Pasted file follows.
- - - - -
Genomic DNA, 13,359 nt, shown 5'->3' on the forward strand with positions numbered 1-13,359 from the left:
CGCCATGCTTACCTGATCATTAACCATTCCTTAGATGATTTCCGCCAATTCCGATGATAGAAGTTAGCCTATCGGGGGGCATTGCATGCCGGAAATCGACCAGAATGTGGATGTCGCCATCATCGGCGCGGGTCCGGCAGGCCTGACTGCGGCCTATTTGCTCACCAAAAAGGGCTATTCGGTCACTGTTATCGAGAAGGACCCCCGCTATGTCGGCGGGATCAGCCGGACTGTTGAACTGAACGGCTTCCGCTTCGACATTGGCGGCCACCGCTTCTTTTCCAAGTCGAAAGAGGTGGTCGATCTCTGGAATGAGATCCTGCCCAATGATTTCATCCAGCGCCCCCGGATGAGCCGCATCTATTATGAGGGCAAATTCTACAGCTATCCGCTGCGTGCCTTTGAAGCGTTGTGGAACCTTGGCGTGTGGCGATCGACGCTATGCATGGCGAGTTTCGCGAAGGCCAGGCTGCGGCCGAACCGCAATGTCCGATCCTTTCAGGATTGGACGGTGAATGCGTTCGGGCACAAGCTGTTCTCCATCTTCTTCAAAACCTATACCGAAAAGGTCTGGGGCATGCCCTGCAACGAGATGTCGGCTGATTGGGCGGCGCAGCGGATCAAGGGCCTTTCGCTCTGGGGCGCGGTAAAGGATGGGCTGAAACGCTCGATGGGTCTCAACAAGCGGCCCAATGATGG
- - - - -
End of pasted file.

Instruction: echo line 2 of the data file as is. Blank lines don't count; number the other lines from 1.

CGCCATGCTTACCTGATCATTAACCATTCCTTAGATGATTTCCGCCAATTCCGATGATAGAAGTTAGCCTATCGGGGGGCATTGCATGCCGGAAATCGACCAGAATGTGGATGTCGCCATCATCGGCGCGGGTCCGGCAGGCCTGACTGCGGCCTATTTGCTCACCAAAAAGGGCTATTCGGTCACTGTTATCGAGAAGGACCCCCGCTATGTCGGCGGGATCAGCCGGACTGTTGAACTGAACGGCTTCCGCTTCGACATTGGCGGCCACCGCTTCTTTTCCAAGTCGAAAGAGGTGGTCGATCTCTGGAATGAGATCCTGCCCAATGATTTCATCCAGCGCCCCCGGATGAGCCGCATCTATTATGAGGGCAAATTCTACAGCTATCCGCTGCGTGCCTTTGAAGCGTTGTGGAACCTTGGCGTGTGGCGATCGACGCTATGCATGGCGAGTTTCGCGAAGGCCAGGCTGCGGCCGAACCGCAATGTCCGATCCTTTCAGGATTGGACGGTGAATGCGTTCGGGCACAAGCTGTTCTCCATCTTCTTCAAAACCTATACCGAAAAGGTCTGGGGCATGCCCTGCAACGAGATGTCGGCTGATTGGGCGGCGCAGCGGATCAAGGGCCTTTCGCTCTGGGGCGCGGTAAAGGATGGGCTGAAACGCTCGATGGGTCTCAACAAGCGGCCCAATGATGG